The conference entitled ”Welfare of dogs and cats involved in commercial practices” was organised by the Animal Welfare department of the State of Baden-Württemberg with the support of the European Police Office VIER PFOTEN in Brussels on 12 November 2015.
This conference focused on the commercial breeding and the illegal online trade of dogs and cats across Europe.
Dr. Andrea Gavinelli, Head of Unit G3 from DG Sante (European Commission) presented the outcomes of the study conducted in the 12 EU member states for the year 2012-2015. He highlighted that “in the EU there are 60.8 million dogs and 66.5 million cats, with an annual revenue estimated at 1.3 billion euros. Whereas the import of dogs is estimated at approximately 21 million euros (2014) and cats at 3 million euros (2014)”. The most surprising fact is that only 13% of purchased pets come from professional breeders. But how can we manage to solve this increasing problem when there are still several European countries, such as: Poland, Romania, Slovakia, Hungary or Spain, that haven't specified the legal definition of a professional breeder.
Dr Claudia Vet recognised that the non-professional breeders are only generating a profit from selling dogs and cats and they follow the rule to “produce as many litters as possible and to even breed dogs with genetic diseases”. As a result, dogs suffer from chronic illnesses, which require costly medical treatments.
Sophie Duthoit, the EU Legal Research Officer at VIER PFOTEN in Brussels, contrasted the large difference in profit-making of the trade of dogs and cats between professional and non-professional breeders. According to data from France, professional breeders spend about 762 euros per puppy, whereas non-professionals spend less than 260 euros, which means that he or she could sell the puppy for much less (about 361 euros instead of 1662 euros). The greatest difference in cost stems from providing medical treatment (vaccination, basic care, qualify food) and fulfilling legal practices (registration and identification, pet passport, breeding certificate and taxes), not to mention breeding costs. For example, in France, the government loses a tremendous amount of income due to the illegal trade of companion animals, estimated at 312 million euros annually .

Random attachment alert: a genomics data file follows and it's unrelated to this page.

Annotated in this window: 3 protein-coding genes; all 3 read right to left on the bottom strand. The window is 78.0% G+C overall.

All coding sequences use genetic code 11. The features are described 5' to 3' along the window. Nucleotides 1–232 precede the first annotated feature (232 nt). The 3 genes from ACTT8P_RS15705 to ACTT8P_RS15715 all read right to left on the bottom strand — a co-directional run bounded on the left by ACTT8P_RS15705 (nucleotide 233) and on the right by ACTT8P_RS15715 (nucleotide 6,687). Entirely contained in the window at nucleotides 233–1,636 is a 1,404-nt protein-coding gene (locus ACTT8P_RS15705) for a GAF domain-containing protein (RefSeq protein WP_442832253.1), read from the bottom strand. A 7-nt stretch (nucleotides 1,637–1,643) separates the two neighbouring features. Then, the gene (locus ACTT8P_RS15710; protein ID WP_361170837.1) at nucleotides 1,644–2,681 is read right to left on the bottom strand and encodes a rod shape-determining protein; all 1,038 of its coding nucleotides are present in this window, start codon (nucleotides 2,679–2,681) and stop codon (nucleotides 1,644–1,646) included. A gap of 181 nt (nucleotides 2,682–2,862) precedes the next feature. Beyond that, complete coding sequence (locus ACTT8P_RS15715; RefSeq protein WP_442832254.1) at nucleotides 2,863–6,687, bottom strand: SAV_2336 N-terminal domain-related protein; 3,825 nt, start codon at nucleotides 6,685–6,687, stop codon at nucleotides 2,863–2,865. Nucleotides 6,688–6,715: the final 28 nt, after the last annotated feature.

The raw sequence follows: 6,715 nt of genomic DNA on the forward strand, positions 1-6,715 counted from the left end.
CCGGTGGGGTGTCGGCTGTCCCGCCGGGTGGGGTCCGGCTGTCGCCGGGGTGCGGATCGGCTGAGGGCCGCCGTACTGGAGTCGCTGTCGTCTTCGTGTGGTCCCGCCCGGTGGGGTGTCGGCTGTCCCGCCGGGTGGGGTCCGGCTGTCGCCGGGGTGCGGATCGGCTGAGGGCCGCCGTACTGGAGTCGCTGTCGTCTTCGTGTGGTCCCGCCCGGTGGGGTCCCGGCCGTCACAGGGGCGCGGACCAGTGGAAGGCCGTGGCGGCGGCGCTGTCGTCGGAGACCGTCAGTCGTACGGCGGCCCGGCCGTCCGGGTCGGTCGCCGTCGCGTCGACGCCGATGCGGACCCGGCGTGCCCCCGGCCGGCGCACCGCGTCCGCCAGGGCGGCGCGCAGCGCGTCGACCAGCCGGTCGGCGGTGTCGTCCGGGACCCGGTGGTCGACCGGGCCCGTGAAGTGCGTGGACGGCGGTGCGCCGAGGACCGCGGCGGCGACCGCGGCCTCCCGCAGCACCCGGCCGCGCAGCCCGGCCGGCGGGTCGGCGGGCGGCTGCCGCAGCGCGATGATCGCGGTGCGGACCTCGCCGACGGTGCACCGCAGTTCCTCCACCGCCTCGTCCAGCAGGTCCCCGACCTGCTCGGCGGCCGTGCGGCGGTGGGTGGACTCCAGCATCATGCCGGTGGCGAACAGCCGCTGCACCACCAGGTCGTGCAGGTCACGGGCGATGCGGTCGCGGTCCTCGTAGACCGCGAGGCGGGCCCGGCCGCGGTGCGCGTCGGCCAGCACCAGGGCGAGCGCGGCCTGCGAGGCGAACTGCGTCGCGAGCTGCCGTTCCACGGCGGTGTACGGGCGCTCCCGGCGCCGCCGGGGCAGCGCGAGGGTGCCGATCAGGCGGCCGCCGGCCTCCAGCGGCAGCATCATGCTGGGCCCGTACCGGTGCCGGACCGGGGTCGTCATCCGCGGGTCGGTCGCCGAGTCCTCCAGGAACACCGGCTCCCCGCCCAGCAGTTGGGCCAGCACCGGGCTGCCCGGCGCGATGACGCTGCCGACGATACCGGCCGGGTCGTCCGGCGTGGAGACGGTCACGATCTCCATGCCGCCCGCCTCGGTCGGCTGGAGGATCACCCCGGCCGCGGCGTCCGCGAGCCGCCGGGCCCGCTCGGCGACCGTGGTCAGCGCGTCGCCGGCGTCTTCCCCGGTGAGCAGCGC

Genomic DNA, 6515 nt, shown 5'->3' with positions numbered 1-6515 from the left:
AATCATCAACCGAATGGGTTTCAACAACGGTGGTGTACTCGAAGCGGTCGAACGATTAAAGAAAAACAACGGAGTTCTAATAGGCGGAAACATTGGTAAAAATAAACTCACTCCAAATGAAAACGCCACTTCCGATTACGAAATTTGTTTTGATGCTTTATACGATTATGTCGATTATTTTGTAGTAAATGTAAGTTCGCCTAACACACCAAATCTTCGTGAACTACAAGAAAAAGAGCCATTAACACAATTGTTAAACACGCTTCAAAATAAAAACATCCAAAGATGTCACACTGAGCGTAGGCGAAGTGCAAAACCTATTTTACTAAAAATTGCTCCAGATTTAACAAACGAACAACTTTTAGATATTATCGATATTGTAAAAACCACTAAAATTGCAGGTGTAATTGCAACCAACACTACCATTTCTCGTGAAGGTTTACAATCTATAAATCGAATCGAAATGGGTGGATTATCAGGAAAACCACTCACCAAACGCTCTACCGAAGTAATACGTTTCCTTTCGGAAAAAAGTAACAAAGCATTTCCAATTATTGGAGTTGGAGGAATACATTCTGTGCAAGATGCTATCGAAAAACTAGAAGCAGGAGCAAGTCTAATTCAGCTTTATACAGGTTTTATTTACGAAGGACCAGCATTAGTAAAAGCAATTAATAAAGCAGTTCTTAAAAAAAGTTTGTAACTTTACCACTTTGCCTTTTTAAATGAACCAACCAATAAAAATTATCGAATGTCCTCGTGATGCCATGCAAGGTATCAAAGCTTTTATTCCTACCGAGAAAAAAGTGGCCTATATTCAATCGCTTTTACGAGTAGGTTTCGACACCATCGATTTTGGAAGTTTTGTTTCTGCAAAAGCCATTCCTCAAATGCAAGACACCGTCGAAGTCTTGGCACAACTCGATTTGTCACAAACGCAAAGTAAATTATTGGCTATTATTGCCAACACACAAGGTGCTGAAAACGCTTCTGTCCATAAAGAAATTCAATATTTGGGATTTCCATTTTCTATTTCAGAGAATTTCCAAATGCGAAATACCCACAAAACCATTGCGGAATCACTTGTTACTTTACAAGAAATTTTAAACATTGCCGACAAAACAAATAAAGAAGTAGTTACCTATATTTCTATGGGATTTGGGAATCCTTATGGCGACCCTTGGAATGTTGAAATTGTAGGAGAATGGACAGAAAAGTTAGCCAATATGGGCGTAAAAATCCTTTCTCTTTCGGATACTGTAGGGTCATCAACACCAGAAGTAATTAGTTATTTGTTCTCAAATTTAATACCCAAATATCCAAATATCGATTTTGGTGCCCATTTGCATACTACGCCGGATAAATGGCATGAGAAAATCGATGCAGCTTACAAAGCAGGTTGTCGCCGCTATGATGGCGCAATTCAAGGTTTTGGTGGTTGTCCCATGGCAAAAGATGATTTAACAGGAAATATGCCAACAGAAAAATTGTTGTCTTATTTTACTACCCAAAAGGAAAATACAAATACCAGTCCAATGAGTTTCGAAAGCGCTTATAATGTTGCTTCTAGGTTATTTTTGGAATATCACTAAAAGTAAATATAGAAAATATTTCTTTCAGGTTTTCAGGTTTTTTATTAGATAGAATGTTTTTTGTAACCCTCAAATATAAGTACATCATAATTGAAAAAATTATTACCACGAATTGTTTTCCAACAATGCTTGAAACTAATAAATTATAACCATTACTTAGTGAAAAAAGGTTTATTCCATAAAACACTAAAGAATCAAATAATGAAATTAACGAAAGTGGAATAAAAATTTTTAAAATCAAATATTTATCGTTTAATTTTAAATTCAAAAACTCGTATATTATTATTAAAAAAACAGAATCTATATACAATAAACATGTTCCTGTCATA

Eric van Tilburgh noted that Belgium has banned the sale of imported dogs/ cats as well as the online listing of authorised breeders.
Reineke Hameleers said that, “In Europe,there is a serious lack of traceability implementation of responsible commercial practices as well as responsible ownership”.
Janusz Wojciechowski suggested to subsidise the protection of dogs and cats, which would only require about 0.01% of the total EU budget. He pointed out that “There are no special regulations for dogs and cats and no legal basis for intervening in this matter”. Some of the possible solutions are to promote the adoption of dogs as well as introduce the sterilization of companion animals in order to minimise the problem of stray animals and the dissemination of zoonoses diseases.
Dr Felix Wildschutz highlighted that there is no mandatory identification and registration of dogs and cats or an official certificate and trace notification in Luxembourg. He mentioned “the need of the competent authority to inform the competent authority of the country of dispatch about the non-compliance detected”.
Dr. Jouke Knol had heard about the good and bad practices concerning animal welfare, but the conclusion is that many of us cope with the same problems, and generally people care about pets, but in order to protect companion animals we need to work together: the European Commission, the European Parliament, the stakeholders, the NGOs, the EU member states and the animal welfare organizations. We should exchange ideas about the best trading practices and encourage responsible breeding.
VIER PFOTEN, European Policy Office
Av. de la Renaissance 19/11, 1000 Brussels, Belgium
Email: email@example.com; firstname.lastname@example.org